Harry takes his bucketful of dinosaurs on another adventure, this time to visit the natural-history museum where everyone discovers a little bit of the past and comes face to face with their ancestors. Accompanying his sister, grandmother and mother to the museum so that Sam, his sister, can learn more about the Romans, Harry is soon bored with the armored statues with brushes on their helmets. After exhausting the entertaining activities of climbing on the display cases and trying to slide across the marbled floor, Harry decides to take a tour of his own, bringing his dinosaurs along for the journey. There they happen upon a room filled with dinosaur skeletons. The happy dinosaurs frolic as Harry’s imagination takes over, giving life to his toys. Bright and colorful illustrations depicting the energetic dinosaurs and their precocious owner are a perfect accompaniment to another of Harry’s trips. A bucketful of fun. (Picture book. 3-7)

Pub Date: June 14, 2005

ISBN: 0-375-83338-2

Page Count: 32

Publisher: Random House

Review Posted Online: May 19, 2010

Kirkus Reviews Issue: June 1, 2005


Still, this young boy’s imagination is a powerful force for helping him deal with life, something that should be true for...

Oliver, of first-day-of-school alligator fame, is back, imagining adventures and still struggling to find balance between introversion and extroversion.

“When Oliver found his egg…” on the playground, mint-green backgrounds signifying Oliver’s flight into fancy slowly grow larger until they take up entire spreads; Oliver’s creature, white and dinosaurlike with orange polka dots, grows larger with them. Their adventures include sharing treats, sailing the seas and going into outer space. A classmate’s yell brings him back to reality, where readers see him sitting on top of a rock. Even considering Schmid’s scribbly style, readers can almost see the wheels turning in his head as he ponders the girl and whether or not to give up his solitary play. “But when Oliver found his rock… // Oliver imagined many adventures // with all his friends!” This last is on a double gatefold that opens to show the children enjoying the creature’s slippery curves. A final wordless spread depicts all the children sitting on rocks, expressions gleeful, wondering, waiting, hopeful. The illustrations, done in pastel pencil and digital color, again make masterful use of white space and page turns, although this tale is not nearly as funny or tongue-in-cheek as Oliver and His Alligator (2013), nor is its message as clear and immediately accessible to children.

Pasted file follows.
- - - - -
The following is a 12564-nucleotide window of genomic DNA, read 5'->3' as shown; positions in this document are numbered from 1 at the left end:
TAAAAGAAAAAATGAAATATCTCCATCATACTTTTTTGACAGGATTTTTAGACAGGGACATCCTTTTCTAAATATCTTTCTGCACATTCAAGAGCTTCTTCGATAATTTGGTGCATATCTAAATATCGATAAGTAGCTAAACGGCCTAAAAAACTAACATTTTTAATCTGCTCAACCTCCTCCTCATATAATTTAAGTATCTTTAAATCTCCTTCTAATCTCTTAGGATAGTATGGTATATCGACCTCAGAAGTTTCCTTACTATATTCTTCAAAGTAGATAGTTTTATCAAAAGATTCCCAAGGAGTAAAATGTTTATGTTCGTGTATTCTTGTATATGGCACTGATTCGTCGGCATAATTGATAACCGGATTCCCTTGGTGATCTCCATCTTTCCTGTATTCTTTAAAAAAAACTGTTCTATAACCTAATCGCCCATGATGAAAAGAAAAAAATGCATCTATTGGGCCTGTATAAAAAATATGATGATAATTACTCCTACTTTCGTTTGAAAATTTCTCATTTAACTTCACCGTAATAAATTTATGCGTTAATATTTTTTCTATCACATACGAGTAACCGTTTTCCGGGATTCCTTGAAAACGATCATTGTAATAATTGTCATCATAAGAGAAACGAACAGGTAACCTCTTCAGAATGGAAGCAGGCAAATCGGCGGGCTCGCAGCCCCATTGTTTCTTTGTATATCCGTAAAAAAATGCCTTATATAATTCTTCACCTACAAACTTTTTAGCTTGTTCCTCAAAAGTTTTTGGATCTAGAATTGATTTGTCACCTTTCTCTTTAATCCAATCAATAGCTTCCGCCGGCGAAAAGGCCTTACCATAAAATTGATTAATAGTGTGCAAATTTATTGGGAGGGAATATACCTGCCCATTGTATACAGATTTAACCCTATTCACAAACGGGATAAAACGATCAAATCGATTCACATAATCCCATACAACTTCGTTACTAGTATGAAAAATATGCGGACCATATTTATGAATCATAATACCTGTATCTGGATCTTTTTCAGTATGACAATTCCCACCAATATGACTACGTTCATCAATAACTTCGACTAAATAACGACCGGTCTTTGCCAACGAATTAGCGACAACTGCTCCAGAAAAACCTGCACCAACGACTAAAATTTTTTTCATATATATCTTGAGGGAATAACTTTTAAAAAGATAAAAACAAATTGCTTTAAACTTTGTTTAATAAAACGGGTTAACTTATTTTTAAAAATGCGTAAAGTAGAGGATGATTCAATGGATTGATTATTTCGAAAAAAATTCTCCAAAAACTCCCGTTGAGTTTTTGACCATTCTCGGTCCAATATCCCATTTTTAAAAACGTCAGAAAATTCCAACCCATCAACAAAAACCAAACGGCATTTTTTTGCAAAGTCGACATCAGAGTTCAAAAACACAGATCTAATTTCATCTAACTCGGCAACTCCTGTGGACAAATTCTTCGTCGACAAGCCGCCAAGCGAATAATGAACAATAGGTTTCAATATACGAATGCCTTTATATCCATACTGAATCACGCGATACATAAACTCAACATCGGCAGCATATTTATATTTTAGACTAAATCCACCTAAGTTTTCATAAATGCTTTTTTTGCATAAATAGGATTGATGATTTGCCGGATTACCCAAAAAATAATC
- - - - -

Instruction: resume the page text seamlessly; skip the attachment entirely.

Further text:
Still, this young boy’s imagination is a powerful force for helping him deal with life, something that should be true for all children but sadly isn’t. (Picture book. 3-5)

Pub Date: July 1, 2014

ISBN: 978-1-4231-7573-5

Page Count: 40

Publisher: Disney-Hyperion

Review Posted Online: May 18, 2014

Kirkus Reviews Issue: June 1, 2014


Danny and his dinosaur (who, although he has been Danny's friend since 1958, has never been given a name) are off again, this time to summer camp, and everyone has a wonderful time, including readers. Danny's dinosaur makes everything more fun—racing (he needs to take only one step to win), rowing (he's the boat), hiking (he can offer all the tired hikers a ride home), eating a lot of toasted marshmallows (guess who eats the most?), or sleeping under the stars (no cot is big enough for a dinosaur). Hoff's simple prose and cartoon illustrations make a delightful book for beginning readers, with enough difficult words—ketchup and pizza- -to keep the story interesting, and enough clues in the illustrations to ensure new readers success. Every collection will have room for this welcome addition to the popular series. (Picture book. 3-7)

Pub Date: May 31, 1996

ISBN: 0-06-026439-X

Page Count: 32

Publisher: HarperCollins

Review Posted Online: May 19, 2010

Kirkus Reviews Issue: May 1, 1996